Please use this identifier to cite or link to this item: https://doi.org/10.1093/isq/sqab032
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dc.titleValidating Threat: IO Approval and Public Support for Joining Military Counterterrorism Coalitions
dc.contributor.authorStefano Recchia
dc.contributor.authorJonathan Art Chu
dc.date.accessioned2022-03-10T08:36:39Z
dc.date.available2022-03-10T08:36:39Z
dc.date.issued2021-05-28
dc.identifier.citationStefano Recchia, Jonathan Art Chu (2021-05-28). Validating Threat: IO Approval and Public Support for Joining Military Counterterrorism Coalitions. International Studies Quarterly 65 (4) : 919-928. ScholarBank@NUS Repository. https://doi.org/10.1093/isq/sqab032
dc.identifier.issn0020-8833
dc.identifier.urihttps://scholarbank.nus.edu.sg/handle/10635/216884
dc.description.abstractRecent scholarship has fruitfully investigated the effect of international organization (IO) approval on public support for military intervention. Following Jentleson and Britton [Bruce W. Jentleson and Rebecca L. Britton, “Still Pretty Prudent: Post-Cold War American Public Opinion on the Use of Military Force,” Journal of Conflict Resolution 42, no. 4 (1998): 395-417], scholars argue that IO approval does not increase already high public support for “foreign policy restraint” (FPR) operations intended to coerce “aggressively threatening” opponents, including terrorists. We challenge this argument, focusing on public support for contributing to military coalitions. The public may wonder whether leaders are sincere when they frame a coalition military operation as having FPR objectives; this may lead the public to put a premium on multilateral validation. We also question the common argument that UN Security Council approval necessarily has a greater positive effect on public support for intervention than approval from regional IOs. Approval from broad-based regional IOs, such as the African Union (AU), may be just as consequential. Data from survey experiments that we conducted in three countries confirm our principal hypotheses: (1) IO approval consistently increases public support for contributing to military coalitions even in counterterrorism cases and (2) the UN and AU approval effects are of comparable magnitude. These findings expand our theoretical understanding of the conditions under which IO approval can increase public support for military intervention.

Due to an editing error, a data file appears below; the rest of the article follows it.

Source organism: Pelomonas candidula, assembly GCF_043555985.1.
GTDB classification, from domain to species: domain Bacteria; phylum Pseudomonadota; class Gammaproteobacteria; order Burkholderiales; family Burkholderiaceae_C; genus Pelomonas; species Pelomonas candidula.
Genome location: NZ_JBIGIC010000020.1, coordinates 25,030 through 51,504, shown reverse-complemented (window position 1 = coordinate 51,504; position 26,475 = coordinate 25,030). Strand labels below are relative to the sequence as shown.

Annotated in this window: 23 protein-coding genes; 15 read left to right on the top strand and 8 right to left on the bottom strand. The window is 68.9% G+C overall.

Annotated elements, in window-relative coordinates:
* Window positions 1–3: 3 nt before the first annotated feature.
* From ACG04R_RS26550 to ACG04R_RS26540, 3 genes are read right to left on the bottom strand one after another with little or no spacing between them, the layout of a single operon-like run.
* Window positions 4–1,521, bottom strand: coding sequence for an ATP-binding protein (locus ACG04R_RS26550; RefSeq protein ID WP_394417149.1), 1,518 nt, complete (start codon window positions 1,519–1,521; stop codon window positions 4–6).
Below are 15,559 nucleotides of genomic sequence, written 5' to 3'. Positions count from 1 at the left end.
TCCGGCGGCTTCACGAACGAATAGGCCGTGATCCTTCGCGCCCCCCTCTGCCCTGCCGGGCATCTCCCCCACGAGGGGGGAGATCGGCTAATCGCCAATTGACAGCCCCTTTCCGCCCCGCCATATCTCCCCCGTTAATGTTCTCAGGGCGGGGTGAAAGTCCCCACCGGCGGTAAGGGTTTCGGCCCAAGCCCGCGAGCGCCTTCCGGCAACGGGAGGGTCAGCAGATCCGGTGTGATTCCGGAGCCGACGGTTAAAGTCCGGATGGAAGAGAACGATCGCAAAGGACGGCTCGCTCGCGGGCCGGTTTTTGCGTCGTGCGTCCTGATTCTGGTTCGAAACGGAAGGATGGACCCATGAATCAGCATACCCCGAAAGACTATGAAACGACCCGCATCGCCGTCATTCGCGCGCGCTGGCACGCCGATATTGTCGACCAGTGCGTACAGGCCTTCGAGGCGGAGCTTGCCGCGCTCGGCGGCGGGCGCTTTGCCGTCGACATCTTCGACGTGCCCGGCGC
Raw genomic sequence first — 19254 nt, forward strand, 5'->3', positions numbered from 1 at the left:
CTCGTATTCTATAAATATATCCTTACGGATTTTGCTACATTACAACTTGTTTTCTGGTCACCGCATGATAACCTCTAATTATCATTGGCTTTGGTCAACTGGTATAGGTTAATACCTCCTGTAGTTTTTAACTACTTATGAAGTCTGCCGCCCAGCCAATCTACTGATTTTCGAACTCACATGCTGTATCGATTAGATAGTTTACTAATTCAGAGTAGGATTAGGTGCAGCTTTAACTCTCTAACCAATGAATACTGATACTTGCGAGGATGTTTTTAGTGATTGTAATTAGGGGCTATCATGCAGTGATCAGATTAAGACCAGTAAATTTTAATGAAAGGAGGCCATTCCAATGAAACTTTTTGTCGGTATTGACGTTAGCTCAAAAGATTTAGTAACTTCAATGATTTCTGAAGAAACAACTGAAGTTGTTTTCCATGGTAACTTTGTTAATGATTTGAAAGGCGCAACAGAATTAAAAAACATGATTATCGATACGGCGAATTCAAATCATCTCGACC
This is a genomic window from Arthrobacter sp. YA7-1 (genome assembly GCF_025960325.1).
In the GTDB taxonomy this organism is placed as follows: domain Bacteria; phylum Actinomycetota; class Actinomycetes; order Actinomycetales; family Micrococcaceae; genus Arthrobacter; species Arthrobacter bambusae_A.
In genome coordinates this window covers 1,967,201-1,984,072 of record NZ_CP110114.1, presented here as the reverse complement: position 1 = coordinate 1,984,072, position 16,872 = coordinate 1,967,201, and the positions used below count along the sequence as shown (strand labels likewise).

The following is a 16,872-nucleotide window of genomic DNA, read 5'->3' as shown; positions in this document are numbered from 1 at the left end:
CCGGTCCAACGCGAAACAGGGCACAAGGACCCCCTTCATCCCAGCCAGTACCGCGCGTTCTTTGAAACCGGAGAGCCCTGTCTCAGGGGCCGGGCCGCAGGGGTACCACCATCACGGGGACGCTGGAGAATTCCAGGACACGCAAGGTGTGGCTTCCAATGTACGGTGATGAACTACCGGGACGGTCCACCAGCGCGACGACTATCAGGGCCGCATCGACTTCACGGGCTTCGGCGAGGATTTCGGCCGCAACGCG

dc.publisherOxford University Press
dc.typeArticle
dc.contributor.departmentLEE KUAN YEW SCHOOL OF PUBLIC POLICY
dc.description.doi10.1093/isq/sqab032
dc.description.sourcetitleInternational Studies Quarterly
dc.description.volume65
dc.description.issue4
dc.description.page919-928
dc.published.statePublished
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